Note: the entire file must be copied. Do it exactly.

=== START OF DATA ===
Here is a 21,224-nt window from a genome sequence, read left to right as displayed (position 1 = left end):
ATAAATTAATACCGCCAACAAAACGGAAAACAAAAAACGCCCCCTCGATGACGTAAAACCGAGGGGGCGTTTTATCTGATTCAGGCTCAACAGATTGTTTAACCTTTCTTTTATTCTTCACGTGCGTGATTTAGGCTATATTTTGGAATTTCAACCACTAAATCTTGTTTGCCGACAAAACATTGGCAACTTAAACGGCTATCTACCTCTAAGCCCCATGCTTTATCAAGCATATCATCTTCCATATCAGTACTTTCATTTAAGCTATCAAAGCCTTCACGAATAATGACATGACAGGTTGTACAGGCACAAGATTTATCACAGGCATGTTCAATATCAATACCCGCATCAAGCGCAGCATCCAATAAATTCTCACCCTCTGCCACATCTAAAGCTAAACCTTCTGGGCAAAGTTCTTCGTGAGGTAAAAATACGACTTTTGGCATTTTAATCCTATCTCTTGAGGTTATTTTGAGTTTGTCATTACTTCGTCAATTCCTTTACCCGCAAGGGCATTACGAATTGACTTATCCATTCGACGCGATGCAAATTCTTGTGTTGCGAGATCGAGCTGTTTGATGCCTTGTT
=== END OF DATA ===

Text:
Here is a 21,224-nt window from a genome sequence, read left to right as displayed (position 1 = left end):
ATAAATTAATACCGCCAACAAAACGGAAAACAAAAAACGCCCCCTCGATGACGTAAAACCGAGGGGGCGTTTTATCTGATTCAGGCTCAACAGATTGTTTAACCTTTCTTTTATTCTTCACGTGCGTGATTTAGGCTATATTTTGGAATTTCAACCACTAAATCTTGTTTGCCGACAAAACATTGGCAACTTAAACGGCTATCTACCTCTAAGCCCCATGCTTTATCAAGCATATCATCTTCCATATCAGTACTTTCATTTAAGCTATCAAAGCCTTCACGAATAATGACATGACAGGTTGTACAGGCACAAGATTTATCACAGGCATGTTCAATATCAATACCCGCATCAAGCGCAGCATCCAATAAATTCTCACCCTCTGCCACATCTAAAGCTAAACCTTCTGGGCAAAGTTCTTCGTGAGGTAAAAATACGACTTTTGGCATTTTAATCCTATCTCTTGAGGTTATTTTGAGTTTGTCATTACTTCGTCAATTCCTTTACCCGCAAGGGCATTACGAATTGACTTATCCATTCGACGCGATGCAAATTCTTGTGTTGCGAGATCGAGCTGTTTGATGCCTTGTT